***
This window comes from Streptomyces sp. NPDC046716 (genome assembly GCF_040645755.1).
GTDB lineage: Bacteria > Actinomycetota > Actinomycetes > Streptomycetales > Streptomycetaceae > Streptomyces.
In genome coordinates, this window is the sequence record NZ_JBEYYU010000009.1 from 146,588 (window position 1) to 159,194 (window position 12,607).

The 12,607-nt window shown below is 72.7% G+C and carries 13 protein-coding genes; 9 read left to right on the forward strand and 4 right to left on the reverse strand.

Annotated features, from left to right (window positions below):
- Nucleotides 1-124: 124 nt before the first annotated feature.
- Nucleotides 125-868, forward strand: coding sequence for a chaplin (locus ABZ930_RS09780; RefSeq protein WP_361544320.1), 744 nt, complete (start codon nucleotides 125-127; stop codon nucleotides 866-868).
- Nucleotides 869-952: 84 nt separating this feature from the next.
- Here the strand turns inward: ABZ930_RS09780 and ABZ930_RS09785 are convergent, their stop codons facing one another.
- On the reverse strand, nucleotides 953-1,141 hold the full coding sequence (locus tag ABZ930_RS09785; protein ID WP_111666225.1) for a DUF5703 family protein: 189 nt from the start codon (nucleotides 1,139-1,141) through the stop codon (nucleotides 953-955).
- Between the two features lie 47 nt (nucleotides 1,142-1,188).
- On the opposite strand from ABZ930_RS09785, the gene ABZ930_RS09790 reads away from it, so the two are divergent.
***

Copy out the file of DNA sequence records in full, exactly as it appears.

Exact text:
This window comes from Streptomyces sp. NPDC046716 (genome assembly GCF_040645755.1).
GTDB lineage: Bacteria > Actinomycetota > Actinomycetes > Streptomycetales > Streptomycetaceae > Streptomyces.
In genome coordinates, this window is the sequence record NZ_JBEYYU010000009.1 from 146,588 (window position 1) to 159,194 (window position 12,607).

The 12,607-nt window shown below is 72.7% G+C and carries 13 protein-coding genes; 9 read left to right on the forward strand and 4 right to left on the reverse strand.

Annotated features, from left to right (window positions below):
- Nucleotides 1-124: 124 nt before the first annotated feature.
- Nucleotides 125-868, forward strand: coding sequence for a chaplin (locus ABZ930_RS09780; RefSeq protein WP_361544320.1), 744 nt, complete (start codon nucleotides 125-127; stop codon nucleotides 866-868).
- Nucleotides 869-952: 84 nt separating this feature from the next.
- Here the strand turns inward: ABZ930_RS09780 and ABZ930_RS09785 are convergent, their stop codons facing one another.
- On the reverse strand, nucleotides 953-1,141 hold the full coding sequence (locus tag ABZ930_RS09785; protein ID WP_111666225.1) for a DUF5703 family protein: 189 nt from the start codon (nucleotides 1,139-1,141) through the stop codon (nucleotides 953-955).
- Between the two features lie 47 nt (nucleotides 1,142-1,188).
- On the opposite strand from ABZ930_RS09785, the gene ABZ930_RS09790 reads away from it, so the two are divergent.